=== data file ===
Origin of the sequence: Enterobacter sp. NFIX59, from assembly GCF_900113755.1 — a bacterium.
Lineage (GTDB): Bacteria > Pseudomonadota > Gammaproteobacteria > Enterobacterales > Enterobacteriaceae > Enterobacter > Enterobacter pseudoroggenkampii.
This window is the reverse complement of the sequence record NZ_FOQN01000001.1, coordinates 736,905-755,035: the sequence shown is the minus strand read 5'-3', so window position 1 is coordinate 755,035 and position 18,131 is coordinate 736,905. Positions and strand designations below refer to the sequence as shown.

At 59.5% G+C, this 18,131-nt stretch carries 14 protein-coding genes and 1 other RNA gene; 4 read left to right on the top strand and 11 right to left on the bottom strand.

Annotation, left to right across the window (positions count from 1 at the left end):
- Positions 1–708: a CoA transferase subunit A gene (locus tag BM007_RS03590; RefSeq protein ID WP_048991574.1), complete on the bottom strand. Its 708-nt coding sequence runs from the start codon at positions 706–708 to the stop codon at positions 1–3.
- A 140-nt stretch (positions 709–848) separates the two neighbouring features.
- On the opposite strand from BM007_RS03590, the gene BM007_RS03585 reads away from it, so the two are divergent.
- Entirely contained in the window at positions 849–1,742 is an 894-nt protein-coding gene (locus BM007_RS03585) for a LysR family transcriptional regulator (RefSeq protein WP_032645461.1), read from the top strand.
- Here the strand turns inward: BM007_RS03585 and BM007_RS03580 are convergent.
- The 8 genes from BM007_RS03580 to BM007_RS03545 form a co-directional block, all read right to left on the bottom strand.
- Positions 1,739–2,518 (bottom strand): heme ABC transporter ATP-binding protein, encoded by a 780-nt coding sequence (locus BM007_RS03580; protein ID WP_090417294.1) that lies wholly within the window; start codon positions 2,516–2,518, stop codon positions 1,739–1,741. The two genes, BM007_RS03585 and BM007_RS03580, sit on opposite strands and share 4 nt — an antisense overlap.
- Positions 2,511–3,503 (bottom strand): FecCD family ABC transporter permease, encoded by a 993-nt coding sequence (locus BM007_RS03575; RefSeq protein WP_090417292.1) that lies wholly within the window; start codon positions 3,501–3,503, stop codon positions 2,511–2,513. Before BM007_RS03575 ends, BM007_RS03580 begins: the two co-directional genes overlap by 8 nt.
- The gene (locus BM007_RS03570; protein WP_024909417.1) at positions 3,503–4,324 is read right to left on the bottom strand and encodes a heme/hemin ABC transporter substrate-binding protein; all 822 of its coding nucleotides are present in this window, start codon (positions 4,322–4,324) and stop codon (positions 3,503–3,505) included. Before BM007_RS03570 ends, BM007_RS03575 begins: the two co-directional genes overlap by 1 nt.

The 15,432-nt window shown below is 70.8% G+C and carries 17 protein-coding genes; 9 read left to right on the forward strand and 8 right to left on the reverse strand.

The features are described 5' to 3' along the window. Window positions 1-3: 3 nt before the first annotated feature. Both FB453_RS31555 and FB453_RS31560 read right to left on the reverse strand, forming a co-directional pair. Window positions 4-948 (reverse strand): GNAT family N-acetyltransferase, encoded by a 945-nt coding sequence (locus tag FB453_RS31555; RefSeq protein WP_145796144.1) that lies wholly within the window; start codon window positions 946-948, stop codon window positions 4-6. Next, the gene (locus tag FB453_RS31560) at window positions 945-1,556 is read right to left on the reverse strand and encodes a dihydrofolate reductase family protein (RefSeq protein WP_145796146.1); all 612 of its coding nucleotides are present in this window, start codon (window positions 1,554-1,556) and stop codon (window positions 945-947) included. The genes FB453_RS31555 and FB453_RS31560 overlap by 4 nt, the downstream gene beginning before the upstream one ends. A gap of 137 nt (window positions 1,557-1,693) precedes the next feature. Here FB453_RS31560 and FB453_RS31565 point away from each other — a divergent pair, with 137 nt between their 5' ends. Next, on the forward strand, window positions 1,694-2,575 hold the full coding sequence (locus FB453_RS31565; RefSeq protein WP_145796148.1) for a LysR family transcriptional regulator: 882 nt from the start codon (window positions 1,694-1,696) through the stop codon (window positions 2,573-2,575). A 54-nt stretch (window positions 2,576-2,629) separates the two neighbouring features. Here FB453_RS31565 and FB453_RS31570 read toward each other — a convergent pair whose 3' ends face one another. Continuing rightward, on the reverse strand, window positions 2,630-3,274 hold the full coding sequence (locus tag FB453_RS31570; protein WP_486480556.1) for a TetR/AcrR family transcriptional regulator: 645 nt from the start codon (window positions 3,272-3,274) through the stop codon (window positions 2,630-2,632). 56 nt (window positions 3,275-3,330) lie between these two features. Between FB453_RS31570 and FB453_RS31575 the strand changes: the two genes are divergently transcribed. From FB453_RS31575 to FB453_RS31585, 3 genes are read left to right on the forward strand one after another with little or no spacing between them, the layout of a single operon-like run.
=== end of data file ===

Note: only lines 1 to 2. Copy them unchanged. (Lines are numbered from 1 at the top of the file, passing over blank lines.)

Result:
Origin of the sequence: Enterobacter sp. NFIX59, from assembly GCF_900113755.1 — a bacterium.
Lineage (GTDB): Bacteria > Pseudomonadota > Gammaproteobacteria > Enterobacterales > Enterobacteriaceae > Enterobacter > Enterobacter pseudoroggenkampii.